At some point the anonymity of the internet transformed into a social networking clearinghouse of daily minutiae and most of us willingly opted in, choosing the ease and comfort of virtual intimacy over a lonely existence of real world disconnectedness. And these communities blossomed, starting with close friends and family then expanding to include co-workers and long lost childhood chums, finally welcoming obscure acquaintances and total strangers with whom we’ve never had a face to face conversation. We decided that to know and be known was a good thing, but never really thought it through.
In part ten of a series of conversations exploring the state of social media, Chris Beck, founder of 26dottwo and I speculate on the future of social networks. Social networking as it exists today is not scalable nor is it representative of how social beings connect and engage. We are complex individuals we are defined by what we share, consume, and to whom we connect. Our social graphs are woven with the fabrics of our interests, passions, and relations. One update does not resonate across the social graph. Networks will evolve to match content to context and allow us to seamlessly connect relevant information and people based on frames of reference and subjects.
Social Media marketing is not new nor is it widely established or even understood. However in 2010, it will completely transform the way businesses attract customers and the way consumers find the businesses and services that matter to them. And like that, an overnight landmark, which really is over a decade in the making, will challenge business owners, more so than today, as they now compete for the future, right now. Social Networks are no longer the playgrounds we once perceived. The simple truth is this; social networking is not for just for kids or people with too much free time on their hands.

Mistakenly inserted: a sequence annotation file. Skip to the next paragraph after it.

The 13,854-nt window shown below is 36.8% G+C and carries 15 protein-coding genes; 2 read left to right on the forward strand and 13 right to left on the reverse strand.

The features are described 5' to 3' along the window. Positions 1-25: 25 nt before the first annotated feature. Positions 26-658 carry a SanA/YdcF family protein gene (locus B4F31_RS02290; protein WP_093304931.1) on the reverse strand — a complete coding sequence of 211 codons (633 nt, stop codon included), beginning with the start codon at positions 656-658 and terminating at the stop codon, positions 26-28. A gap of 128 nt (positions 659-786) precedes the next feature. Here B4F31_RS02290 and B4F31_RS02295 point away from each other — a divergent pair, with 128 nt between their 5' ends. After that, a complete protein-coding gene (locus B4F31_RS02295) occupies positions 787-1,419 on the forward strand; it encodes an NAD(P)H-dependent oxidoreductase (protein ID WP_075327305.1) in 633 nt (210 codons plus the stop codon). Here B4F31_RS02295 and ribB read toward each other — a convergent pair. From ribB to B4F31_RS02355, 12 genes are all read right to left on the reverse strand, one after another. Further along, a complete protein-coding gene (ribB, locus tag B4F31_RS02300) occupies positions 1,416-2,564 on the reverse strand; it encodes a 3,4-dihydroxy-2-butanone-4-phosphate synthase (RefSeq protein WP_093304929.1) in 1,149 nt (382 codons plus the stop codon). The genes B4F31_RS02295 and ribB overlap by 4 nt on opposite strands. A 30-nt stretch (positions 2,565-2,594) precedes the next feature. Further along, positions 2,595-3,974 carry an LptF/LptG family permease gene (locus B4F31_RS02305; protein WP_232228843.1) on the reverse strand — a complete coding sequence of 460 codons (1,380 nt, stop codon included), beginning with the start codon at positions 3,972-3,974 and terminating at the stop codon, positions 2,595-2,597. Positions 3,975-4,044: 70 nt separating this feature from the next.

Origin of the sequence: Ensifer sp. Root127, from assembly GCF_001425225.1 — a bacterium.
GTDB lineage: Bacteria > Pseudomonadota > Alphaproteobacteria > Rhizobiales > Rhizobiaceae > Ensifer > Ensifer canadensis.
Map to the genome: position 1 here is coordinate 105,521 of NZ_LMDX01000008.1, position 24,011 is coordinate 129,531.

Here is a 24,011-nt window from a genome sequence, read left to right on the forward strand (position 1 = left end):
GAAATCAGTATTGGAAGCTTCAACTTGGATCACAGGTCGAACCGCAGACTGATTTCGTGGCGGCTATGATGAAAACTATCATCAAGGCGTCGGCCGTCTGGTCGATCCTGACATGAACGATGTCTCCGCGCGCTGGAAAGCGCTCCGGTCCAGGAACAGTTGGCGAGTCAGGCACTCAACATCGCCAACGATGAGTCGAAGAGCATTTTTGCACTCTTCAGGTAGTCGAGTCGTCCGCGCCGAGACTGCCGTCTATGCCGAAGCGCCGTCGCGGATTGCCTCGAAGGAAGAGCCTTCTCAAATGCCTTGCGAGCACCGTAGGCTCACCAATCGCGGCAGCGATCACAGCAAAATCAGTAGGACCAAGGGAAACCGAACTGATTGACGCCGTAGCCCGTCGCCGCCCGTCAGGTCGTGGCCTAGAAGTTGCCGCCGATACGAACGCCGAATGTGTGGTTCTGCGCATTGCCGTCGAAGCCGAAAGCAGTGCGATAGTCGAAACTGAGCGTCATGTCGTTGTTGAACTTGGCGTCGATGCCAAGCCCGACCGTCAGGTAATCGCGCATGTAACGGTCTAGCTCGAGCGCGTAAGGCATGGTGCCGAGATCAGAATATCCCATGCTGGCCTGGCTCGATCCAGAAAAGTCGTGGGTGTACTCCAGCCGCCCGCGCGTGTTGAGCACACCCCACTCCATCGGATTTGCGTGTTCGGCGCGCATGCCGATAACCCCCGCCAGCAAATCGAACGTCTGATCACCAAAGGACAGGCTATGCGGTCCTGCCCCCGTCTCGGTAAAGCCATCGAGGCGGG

Successful business people are always looking for their next rock star employee. The question is where do you find them? The good news is that the latest LinkedIn stats – 60 million professional profiles spanning 200 countries – would indicate this is a good place to look. Many of us already have a LinkedIn account, and if you don’t, LinkedIn is free and easy to maneuver. The trick is incorporating some strategies (habits, if you will) into using LinkedIn.
When Vitamin Water decided to let Facebook users create a new flavor we had no idea that the final product would pay homage to Facebook in so many ways. The new flavor, announced today, is called “Connect” (as in Facebook Connect?) and even carries the Facebook logo on the bottle label.